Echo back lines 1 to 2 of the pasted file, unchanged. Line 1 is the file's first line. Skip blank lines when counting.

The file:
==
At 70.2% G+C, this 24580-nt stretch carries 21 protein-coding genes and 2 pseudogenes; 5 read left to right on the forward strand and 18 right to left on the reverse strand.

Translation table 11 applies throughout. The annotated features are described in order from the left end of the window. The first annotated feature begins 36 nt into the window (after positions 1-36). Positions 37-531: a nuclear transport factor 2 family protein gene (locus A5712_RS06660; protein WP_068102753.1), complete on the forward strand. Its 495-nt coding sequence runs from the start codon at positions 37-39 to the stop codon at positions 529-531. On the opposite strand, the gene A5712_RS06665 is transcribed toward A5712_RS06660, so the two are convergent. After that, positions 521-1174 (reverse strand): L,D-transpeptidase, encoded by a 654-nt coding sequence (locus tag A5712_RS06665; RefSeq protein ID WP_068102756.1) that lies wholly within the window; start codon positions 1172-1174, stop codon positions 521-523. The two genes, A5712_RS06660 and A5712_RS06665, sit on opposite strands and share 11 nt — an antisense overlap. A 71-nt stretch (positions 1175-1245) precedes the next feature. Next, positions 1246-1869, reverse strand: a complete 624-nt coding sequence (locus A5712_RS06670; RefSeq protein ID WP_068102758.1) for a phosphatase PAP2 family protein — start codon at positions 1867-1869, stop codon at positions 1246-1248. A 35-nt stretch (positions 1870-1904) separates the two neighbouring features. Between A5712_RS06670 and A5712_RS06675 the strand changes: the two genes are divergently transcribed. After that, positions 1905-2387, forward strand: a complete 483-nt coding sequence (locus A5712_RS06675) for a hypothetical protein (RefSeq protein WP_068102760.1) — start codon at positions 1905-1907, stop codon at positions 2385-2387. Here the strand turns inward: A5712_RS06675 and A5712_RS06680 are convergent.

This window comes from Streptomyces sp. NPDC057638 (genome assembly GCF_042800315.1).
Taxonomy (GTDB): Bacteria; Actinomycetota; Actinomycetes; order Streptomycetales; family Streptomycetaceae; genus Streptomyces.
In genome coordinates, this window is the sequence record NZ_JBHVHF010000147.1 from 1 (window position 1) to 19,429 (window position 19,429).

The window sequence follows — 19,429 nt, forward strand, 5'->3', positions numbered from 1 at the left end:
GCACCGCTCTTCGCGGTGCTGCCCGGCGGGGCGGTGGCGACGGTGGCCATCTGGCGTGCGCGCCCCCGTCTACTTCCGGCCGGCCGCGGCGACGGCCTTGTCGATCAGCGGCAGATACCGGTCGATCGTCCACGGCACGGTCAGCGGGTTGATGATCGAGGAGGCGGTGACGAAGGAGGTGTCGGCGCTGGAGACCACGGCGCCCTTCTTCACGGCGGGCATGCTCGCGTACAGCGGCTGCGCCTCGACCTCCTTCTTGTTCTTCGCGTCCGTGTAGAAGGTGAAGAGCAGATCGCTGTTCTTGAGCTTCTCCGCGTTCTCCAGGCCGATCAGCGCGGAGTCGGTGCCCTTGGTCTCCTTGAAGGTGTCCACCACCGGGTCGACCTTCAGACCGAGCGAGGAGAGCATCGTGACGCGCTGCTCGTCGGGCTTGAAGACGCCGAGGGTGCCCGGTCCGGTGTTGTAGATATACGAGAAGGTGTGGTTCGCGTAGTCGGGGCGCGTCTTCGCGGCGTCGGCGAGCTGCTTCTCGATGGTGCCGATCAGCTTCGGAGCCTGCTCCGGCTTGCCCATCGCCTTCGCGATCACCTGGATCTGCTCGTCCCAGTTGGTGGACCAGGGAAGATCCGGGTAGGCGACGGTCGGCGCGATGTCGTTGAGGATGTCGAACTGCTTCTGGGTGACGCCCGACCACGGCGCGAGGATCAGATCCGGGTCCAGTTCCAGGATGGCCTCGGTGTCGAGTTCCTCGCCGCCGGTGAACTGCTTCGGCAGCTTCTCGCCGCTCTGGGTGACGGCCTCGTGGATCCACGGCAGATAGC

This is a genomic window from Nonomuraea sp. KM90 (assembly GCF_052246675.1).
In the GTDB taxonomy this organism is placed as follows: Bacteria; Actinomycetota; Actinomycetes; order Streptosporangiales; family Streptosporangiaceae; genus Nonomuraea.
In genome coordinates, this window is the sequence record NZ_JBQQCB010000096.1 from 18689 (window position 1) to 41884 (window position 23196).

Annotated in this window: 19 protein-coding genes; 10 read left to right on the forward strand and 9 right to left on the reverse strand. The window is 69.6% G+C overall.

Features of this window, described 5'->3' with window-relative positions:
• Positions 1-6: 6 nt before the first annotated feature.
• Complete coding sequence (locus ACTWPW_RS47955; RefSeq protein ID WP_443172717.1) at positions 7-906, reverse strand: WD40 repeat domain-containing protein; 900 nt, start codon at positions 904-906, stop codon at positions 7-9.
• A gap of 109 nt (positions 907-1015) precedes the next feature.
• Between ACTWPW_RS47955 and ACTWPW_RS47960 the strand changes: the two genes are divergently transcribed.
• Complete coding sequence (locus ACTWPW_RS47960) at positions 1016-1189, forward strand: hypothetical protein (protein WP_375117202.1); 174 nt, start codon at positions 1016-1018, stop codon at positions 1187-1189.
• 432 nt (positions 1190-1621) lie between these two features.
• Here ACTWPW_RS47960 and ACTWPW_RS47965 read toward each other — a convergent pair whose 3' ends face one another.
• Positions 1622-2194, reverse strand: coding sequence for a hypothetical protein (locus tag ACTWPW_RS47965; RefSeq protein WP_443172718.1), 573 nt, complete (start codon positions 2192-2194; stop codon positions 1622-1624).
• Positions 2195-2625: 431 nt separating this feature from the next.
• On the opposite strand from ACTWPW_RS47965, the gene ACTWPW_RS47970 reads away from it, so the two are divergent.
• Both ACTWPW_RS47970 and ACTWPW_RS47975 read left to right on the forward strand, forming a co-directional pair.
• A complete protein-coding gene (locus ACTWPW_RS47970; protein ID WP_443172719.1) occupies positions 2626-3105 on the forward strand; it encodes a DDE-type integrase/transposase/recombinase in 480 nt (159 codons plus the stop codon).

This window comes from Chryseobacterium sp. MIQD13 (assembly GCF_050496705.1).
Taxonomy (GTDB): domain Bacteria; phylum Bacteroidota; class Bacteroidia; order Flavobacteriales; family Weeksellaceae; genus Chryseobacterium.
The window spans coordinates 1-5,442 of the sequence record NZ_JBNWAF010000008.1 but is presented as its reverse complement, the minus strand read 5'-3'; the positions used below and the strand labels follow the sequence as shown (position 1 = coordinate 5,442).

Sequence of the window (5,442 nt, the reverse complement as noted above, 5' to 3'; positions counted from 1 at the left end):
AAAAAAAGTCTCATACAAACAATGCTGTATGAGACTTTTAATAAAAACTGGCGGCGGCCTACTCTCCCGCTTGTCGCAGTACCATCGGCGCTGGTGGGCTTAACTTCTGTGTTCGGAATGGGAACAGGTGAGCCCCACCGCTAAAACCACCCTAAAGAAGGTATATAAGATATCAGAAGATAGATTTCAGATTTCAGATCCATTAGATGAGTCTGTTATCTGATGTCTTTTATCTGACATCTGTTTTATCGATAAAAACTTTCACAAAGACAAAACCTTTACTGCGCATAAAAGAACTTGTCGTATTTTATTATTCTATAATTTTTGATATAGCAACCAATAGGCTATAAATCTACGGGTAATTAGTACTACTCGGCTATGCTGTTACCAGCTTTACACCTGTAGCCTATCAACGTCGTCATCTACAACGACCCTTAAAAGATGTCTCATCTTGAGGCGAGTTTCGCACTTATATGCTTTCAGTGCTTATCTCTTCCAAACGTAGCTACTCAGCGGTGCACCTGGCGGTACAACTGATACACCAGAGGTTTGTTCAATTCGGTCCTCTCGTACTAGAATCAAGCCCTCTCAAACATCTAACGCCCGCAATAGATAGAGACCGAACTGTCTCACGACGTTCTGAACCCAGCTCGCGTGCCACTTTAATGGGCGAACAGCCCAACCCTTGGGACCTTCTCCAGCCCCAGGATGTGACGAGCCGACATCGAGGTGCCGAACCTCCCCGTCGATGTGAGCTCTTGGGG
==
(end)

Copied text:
At 70.2% G+C, this 24580-nt stretch carries 21 protein-coding genes and 2 pseudogenes; 5 read left to right on the forward strand and 18 right to left on the reverse strand.

Translation table 11 applies throughout. The annotated features are described in order from the left end of the window. The first annotated feature begins 36 nt into the window (after positions 1-36). Positions 37-531: a nuclear transport factor 2 family protein gene (locus A5712_RS06660; protein WP_068102753.1), complete on the forward strand. Its 495-nt coding sequence runs from the start codon at positions 37-39 to the stop codon at positions 529-531. On the opposite strand, the gene A5712_RS06665 is transcribed toward A5712_RS06660, so the two are convergent. After that, positions 521-1174 (reverse strand): L,D-transpeptidase, encoded by a 654-nt coding sequence (locus tag A5712_RS06665; RefSeq protein ID WP_068102756.1) that lies wholly within the window; start codon positions 1172-1174, stop codon positions 521-523. The two genes, A5712_RS06660 and A5712_RS06665, sit on opposite strands and share 11 nt — an antisense overlap. A 71-nt stretch (positions 1175-1245) precedes the next feature. Next, positions 1246-1869, reverse strand: a complete 624-nt coding sequence (locus A5712_RS06670; RefSeq protein ID WP_068102758.1) for a phosphatase PAP2 family protein — start codon at positions 1867-1869, stop codon at positions 1246-1248. A 35-nt stretch (positions 1870-1904) separates the two neighbouring features. Between A5712_RS06670 and A5712_RS06675 the strand changes: the two genes are divergently transcribed. After that, positions 1905-2387, forward strand: a complete 483-nt coding sequence (locus A5712_RS06675) for a hypothetical protein (RefSeq protein WP_068102760.1) — start codon at positions 1905-1907, stop codon at positions 2385-2387. Here the strand turns inward: A5712_RS06675 and A5712_RS06680 are convergent.